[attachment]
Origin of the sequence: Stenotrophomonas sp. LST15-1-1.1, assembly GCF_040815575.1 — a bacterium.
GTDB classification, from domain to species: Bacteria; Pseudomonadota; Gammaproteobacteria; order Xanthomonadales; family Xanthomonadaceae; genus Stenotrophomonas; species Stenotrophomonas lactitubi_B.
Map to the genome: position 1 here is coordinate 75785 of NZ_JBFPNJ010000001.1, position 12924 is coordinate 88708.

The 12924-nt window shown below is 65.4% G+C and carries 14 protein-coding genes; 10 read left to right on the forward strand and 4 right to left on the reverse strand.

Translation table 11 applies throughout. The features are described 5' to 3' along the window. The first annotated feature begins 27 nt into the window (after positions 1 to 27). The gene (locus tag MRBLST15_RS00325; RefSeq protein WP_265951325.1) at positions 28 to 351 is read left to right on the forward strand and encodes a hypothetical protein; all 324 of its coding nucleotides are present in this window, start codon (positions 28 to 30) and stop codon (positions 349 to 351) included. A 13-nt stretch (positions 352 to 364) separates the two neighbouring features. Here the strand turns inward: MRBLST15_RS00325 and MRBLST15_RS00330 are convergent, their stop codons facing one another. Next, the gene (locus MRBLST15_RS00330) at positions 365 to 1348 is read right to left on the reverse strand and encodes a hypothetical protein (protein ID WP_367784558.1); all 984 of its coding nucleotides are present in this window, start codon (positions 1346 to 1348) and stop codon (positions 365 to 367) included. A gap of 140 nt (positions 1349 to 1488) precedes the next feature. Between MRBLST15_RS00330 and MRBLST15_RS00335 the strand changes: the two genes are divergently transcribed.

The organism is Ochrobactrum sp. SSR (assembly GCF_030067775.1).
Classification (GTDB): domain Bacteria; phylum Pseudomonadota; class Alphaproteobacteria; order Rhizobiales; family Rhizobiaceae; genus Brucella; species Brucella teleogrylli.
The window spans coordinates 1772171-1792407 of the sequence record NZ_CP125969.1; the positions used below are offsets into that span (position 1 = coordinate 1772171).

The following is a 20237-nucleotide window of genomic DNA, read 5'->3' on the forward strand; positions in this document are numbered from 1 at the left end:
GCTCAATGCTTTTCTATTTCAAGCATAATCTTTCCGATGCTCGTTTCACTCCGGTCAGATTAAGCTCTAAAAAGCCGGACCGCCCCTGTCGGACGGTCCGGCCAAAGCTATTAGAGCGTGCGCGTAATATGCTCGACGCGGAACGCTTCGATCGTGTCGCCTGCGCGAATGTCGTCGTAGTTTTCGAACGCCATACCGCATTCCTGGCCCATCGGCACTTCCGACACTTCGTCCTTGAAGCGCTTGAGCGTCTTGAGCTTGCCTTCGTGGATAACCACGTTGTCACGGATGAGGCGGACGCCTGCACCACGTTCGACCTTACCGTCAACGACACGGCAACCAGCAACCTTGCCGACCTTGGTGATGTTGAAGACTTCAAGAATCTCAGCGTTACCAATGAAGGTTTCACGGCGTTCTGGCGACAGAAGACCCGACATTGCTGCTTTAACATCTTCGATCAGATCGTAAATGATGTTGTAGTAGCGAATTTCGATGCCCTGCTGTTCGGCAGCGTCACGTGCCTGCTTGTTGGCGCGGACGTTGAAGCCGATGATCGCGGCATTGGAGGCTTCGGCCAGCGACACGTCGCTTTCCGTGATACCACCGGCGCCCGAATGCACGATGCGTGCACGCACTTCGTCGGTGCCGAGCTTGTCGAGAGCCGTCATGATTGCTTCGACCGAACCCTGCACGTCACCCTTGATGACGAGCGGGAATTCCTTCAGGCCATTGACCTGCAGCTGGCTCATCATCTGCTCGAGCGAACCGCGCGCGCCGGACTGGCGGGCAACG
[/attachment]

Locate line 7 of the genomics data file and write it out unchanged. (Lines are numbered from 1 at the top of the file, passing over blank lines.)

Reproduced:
Classification (GTDB): domain Bacteria; phylum Pseudomonadota; class Alphaproteobacteria; order Rhizobiales; family Rhizobiaceae; genus Brucella; species Brucella teleogrylli.